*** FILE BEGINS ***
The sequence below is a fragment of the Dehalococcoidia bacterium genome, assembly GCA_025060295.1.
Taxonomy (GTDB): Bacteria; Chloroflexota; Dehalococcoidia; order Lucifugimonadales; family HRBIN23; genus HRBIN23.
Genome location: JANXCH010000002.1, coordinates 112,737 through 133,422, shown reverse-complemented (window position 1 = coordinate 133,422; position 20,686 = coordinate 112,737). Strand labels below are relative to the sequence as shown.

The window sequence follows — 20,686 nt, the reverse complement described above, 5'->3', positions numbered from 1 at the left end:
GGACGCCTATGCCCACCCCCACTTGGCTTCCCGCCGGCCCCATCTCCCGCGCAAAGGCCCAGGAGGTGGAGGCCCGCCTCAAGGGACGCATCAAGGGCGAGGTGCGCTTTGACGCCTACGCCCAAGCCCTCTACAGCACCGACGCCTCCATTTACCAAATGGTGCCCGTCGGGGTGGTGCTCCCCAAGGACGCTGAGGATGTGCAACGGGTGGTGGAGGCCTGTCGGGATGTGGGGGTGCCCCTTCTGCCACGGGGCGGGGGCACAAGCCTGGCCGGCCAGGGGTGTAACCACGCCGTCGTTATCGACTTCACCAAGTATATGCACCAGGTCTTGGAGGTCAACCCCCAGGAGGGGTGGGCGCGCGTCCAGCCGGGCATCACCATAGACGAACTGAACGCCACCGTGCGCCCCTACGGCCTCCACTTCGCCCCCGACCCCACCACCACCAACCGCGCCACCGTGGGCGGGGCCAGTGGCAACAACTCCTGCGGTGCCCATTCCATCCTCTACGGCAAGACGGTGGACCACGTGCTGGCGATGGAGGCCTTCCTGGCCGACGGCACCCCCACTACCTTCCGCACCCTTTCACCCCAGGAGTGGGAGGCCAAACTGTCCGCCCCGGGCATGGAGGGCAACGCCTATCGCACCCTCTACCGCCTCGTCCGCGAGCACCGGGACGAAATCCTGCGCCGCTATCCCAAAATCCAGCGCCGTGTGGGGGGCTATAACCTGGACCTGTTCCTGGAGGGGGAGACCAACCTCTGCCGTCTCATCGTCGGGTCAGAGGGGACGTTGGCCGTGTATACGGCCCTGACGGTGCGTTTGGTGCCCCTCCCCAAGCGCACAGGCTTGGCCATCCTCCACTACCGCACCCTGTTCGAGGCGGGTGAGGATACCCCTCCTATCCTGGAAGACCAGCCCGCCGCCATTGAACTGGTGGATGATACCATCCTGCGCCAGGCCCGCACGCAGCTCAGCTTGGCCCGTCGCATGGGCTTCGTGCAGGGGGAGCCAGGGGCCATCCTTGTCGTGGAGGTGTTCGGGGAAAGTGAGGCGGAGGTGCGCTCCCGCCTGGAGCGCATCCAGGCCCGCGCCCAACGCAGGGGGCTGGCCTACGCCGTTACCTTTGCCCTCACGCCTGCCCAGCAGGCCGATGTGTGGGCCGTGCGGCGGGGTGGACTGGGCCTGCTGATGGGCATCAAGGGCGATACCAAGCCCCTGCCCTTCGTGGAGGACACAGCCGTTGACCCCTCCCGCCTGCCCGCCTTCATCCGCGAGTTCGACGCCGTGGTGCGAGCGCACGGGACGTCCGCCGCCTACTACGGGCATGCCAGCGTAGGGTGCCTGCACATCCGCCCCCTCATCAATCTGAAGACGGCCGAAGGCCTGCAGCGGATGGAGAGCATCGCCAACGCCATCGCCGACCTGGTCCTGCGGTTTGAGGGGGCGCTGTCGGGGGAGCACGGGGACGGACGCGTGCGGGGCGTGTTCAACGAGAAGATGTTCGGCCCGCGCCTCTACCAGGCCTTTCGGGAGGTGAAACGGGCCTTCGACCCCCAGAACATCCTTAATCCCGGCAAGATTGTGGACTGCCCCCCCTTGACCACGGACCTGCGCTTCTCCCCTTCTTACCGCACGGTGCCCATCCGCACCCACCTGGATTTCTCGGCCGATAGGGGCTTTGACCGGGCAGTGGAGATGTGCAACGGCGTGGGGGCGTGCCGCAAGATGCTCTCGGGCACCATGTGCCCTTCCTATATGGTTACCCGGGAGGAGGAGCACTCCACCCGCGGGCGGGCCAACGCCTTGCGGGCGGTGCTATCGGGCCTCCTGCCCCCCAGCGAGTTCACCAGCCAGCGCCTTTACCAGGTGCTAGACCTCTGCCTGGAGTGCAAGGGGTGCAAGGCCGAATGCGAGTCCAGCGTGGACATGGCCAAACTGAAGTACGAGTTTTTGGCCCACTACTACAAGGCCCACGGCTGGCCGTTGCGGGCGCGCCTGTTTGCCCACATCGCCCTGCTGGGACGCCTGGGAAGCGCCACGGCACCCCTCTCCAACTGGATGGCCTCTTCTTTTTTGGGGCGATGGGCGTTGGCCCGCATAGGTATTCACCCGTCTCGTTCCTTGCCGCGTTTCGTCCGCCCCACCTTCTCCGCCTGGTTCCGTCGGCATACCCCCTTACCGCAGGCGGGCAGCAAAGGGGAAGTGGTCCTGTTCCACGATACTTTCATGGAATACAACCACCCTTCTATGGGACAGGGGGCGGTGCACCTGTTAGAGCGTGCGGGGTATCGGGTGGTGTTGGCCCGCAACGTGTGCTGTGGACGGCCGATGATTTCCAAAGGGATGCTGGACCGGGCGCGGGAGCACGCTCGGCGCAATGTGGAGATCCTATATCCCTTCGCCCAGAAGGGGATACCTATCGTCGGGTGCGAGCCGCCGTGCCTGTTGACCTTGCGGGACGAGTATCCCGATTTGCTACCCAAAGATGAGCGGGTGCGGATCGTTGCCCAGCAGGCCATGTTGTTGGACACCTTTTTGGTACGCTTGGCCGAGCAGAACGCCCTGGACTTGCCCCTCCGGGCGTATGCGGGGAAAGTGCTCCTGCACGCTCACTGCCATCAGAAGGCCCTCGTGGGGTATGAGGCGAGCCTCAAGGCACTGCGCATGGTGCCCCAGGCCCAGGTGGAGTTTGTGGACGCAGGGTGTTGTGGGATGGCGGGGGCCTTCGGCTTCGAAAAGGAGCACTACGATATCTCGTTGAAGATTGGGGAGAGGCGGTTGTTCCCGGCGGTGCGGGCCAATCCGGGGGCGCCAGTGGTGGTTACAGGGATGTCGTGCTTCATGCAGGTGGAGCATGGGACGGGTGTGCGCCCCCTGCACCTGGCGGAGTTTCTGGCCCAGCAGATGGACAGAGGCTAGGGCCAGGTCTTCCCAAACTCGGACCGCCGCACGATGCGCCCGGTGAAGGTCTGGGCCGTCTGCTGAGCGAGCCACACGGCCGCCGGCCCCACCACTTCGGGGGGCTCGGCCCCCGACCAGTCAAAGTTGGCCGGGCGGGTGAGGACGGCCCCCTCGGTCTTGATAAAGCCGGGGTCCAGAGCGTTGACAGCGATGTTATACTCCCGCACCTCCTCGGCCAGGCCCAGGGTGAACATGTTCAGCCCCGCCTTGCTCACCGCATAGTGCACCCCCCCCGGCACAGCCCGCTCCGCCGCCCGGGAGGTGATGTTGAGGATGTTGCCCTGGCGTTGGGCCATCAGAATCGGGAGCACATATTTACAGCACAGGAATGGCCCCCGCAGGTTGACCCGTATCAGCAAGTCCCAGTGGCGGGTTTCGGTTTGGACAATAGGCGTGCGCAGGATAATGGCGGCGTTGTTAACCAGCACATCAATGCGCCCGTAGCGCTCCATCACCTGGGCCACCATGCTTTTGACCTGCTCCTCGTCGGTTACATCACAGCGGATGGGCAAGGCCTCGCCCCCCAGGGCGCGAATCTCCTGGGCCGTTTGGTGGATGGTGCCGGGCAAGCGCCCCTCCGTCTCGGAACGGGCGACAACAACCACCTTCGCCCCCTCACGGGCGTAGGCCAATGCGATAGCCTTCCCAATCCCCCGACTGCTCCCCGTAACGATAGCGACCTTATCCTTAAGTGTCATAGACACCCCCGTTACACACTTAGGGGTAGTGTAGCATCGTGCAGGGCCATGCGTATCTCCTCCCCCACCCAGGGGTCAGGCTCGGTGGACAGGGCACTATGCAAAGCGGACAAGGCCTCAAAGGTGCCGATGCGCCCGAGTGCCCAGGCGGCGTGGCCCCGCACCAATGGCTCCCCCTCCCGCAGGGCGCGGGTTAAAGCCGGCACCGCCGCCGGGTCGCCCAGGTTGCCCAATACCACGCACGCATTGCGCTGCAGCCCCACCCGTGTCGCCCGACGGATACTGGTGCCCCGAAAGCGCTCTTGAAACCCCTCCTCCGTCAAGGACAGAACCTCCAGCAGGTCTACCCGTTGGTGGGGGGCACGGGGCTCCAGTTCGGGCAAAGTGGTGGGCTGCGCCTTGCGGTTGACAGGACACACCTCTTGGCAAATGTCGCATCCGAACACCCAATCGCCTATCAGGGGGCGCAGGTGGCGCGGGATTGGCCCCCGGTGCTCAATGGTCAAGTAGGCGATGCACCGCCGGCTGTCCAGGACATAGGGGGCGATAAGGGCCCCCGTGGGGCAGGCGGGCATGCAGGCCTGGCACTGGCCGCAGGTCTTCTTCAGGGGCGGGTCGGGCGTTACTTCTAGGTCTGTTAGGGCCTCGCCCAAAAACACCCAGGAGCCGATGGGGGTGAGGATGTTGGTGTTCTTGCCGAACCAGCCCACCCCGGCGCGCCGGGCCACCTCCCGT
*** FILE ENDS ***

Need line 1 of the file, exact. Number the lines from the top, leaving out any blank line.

The sequence below is a fragment of the Dehalococcoidia bacterium genome, assembly GCA_025060295.1.